Tuesday, May 15, 2007

Toddler in Japanese 'baby hatch'

Toddler in Japanese 'baby hatch'
Nurse demonstrates Japan's "baby hatch" on 1 May 2007
The hospital got the idea from a similar 'baby hatch' in Germany
A toddler aged 3-4 years has been left at a Japanese "baby hatch" aimed at mothers wanting to put their newborns up for adoption, reports say.

The child was said to be old enough to tell medics at the hospital in southern Japan that his father had left him.

The drop-off at Jikei Hospital, which opened last week, has been criticised by some, including the government.

The Catholic-run hospital has said it is aimed at helping new mothers who would otherwise resort to abortion.

Abortion rates are relatively high in Japan, while adoptions have traditionally been rare.

'Extremely regrettable'

Police in the city of Kumamoto said the child was left at the "baby hatch" on the same day it opened.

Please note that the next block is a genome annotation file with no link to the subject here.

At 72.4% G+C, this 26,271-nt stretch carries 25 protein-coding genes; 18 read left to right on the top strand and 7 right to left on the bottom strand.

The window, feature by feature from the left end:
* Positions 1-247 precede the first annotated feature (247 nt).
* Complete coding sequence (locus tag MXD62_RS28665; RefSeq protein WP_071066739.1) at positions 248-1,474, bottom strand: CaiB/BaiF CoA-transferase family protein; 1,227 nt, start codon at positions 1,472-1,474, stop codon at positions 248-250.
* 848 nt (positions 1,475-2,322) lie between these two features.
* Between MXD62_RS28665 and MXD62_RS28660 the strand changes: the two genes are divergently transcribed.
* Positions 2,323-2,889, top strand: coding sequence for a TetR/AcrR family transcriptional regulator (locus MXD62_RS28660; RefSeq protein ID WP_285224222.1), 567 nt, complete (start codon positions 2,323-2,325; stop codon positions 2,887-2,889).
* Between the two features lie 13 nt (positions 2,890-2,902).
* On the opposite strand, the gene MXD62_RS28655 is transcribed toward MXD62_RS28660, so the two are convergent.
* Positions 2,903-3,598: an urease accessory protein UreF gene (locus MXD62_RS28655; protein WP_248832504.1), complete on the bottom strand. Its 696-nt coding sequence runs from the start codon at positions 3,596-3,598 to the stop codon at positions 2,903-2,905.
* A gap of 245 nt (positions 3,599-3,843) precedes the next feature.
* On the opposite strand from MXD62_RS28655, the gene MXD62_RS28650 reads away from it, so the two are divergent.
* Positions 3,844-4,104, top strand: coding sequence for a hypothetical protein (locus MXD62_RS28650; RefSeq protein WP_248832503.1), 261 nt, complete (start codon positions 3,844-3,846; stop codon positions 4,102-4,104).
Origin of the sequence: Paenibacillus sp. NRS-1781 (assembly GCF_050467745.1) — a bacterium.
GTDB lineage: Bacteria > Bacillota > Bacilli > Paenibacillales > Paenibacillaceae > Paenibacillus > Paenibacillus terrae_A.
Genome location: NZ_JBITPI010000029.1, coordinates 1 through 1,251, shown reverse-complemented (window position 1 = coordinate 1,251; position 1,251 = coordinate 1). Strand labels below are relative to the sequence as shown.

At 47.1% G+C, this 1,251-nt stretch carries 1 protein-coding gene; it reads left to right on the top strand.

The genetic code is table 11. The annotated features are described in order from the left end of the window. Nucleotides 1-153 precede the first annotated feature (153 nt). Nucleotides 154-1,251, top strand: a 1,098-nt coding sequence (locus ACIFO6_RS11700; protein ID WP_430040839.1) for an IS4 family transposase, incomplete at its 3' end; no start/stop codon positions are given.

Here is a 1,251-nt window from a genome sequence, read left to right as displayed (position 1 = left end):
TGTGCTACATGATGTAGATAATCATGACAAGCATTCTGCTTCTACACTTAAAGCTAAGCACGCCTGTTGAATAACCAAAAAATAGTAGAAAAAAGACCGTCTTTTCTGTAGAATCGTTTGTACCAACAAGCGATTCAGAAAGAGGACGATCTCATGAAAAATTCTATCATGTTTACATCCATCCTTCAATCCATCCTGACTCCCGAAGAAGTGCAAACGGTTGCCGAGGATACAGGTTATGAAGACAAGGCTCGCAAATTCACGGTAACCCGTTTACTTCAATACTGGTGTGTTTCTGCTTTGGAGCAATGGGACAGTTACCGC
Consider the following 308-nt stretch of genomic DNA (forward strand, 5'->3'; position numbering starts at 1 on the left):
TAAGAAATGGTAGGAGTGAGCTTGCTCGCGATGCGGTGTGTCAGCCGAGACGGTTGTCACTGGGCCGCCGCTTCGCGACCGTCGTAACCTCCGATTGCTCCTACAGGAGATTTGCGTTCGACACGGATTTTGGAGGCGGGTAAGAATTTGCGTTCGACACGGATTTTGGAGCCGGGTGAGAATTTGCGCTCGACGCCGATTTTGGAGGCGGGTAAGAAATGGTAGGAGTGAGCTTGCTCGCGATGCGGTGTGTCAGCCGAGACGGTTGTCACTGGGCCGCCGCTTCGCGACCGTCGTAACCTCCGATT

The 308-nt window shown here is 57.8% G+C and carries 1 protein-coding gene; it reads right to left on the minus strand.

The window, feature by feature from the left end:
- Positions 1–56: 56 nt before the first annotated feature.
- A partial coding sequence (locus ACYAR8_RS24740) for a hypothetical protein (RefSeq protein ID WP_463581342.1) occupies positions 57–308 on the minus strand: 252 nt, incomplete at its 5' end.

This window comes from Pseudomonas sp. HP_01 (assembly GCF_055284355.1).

Japanese media said the boy was aged between three and four. He was in good health and able to tell hospital staff his name and the fact that his father had dropped him there.


The hospital would not comment.

The report provoked a strong reaction from Chief Cabinet Secretary Yasuhisa Shiozaki.

"Parents have the obligation to raise their children. We find this extremely regrettable," he said.

Jikei Hospital announced its plans for a "baby hatch" at the end of last year after learning of a similar idea in Germany.

The idea is that a woman can place a newborn in a small window in an outside wall, which opens on to an incubator bed - and sets off an alarm bell to alert staff.

Hospital director Taiji Hasuda said at the time he hoped it would lead to a reduction in abortions.

But the plans were heavily criticised by government officials, including Prime Minister Shinzo Abe who said parents must bring up children themselves.

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